Armed with an understanding that the changing landscape of healthcare requires innovation, bridge building and an unwavering commitment to patient-focused care, Michelle LeBeau, RN, MHRM, believes that both the Alice Hyde Medical Center and Champlain Valley Physicians Hospital (CVPH) teams have what it takes to navigate this new dynamic.
President of both the Malone and Plattsburgh hospitals, LeBeau took the helm in 2018 after years of experience in the healthcare industry. First hired by CVPH as a registered nurse, the graduate of Clinton Community College served in several leadership positions including Supervisor of Occupational Health, Director of Human Resources and Vice President of Human Resources. She was named CVPH’s Chief Operating Officer in 2015 and played a key role in the organization’s cultural work which has been instrumental in CVPH’s growth.
As president, LeBeau brings an intimate understanding of the importance of providing exceptional patient care while supporting those who provide that care. “It is an honor to lead an organization that brings new life into the world, supports folks in times of uncertainty, promotes wellness, and guides individuals as they leave this world to enter the world, they believe comes next,” said LeBeau. “This is special work. These are not just hospitals. Our communities come to us when they are in need and in crisis. It is important we are here to help.”
Achieving those goals means having to look beyond the hospital walls and partnering with community agencies and other organizations. “We are always asking ourselves, what more can we do? Often, the answer is to reach out and work with others to meet the needs of our patients,” said LeBeau as she pointed out the successful partnership with Hudson Headwaters Health Network (HHHN). In addition, CVPH and HHHN recently opened Plattsburgh Family Health on Plaza Boulevard in Plattsburgh. The federally qualified health center is staffed with seven HHHN family practice physicians, an exceptional team of CVPH support staff and provides easy access to a variety of CVPH services including the Diagnostic Center, Women’s Imaging and Blood Donor Center.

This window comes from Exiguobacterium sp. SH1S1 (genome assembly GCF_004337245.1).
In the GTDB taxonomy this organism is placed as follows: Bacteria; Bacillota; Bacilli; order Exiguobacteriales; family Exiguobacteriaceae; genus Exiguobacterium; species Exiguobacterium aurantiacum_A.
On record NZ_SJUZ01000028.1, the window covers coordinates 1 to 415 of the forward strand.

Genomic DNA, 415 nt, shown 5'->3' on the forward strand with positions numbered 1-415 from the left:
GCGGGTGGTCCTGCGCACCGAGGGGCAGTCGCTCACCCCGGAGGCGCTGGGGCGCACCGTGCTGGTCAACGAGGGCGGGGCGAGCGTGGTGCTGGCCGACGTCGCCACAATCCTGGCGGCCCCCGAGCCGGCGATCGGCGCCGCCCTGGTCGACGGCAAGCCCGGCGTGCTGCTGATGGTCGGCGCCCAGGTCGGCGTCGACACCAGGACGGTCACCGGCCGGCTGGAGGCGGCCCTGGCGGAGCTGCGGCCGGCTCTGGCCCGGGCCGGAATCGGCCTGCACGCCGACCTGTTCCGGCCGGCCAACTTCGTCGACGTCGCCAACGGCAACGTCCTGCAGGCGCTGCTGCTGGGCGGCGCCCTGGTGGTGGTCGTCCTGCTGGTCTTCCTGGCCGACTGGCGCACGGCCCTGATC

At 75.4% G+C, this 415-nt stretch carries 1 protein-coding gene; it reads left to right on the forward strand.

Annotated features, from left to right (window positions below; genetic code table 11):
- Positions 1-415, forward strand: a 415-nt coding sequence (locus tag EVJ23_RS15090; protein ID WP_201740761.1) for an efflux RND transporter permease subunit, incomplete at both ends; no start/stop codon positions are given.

“For many years our region has dealt with a critical lack of access to primary health care. This new facility helps to alleviate that and would not have come to fruition if it were not for the partnership between the University of Vermont Health Network and CVPH,” explained LeBeau. She added that three of the four family medicine residents set to graduate from the CVPH Family Medicine Residency in July will be employed at Plattsburgh Family Health.
The residency program, which now has 10 residents in training, was developed in partnership with the University of Vermont Health Network with an eye on improving access to primary care. “And, it’s working!” LeBeau said.
It’s no surprise, given LeBeau’s background in Human Resources, that she firmly believes health care is first and foremost about people. “Alice Hyde and CVPH are good places filled with great people. It is a privilege to serve beside them,” she emphasized.
Supporting the current team while recruiting new members is a top priority for both organizations. “The recruitment process provides an opportunity for the prospective employee to get a better understanding of what the organization is about —what we do and who we are. Once hired, an extensive orientation process begins designed to support and encourage our new folks in their new roles. We stand alongside new employees, with an emphasis on taking very good care of one another,” said LeBeau. “Career ladders, continuing education and numerous other learning opportunities help both Alice Hyde and CVPH employees grow professionally and personally.”
LeBeau explained that because the changes in health care are both exciting and challenging, having a good team in place is paramount. “It’s moving to a focus on wellness and preventative medicine. We are spending more time trying to understand the needs of our communities. It’s great to see our work transition from how do we treat a specific disease or condition to how do we keep people healthy. This transition requires employees to think differently and to use different skill sets while still maintaining their focus on quality care.”
This major shift in emphasis is made easier by the collaboration amongst the entities of the University of Vermont Health Network. “The sharing of resources and talent within the network supports both Alice Hyde and CVPH as they grow and transition to meet the needs of their communities.
“Together we are improving lives,” emphasized LeBeau.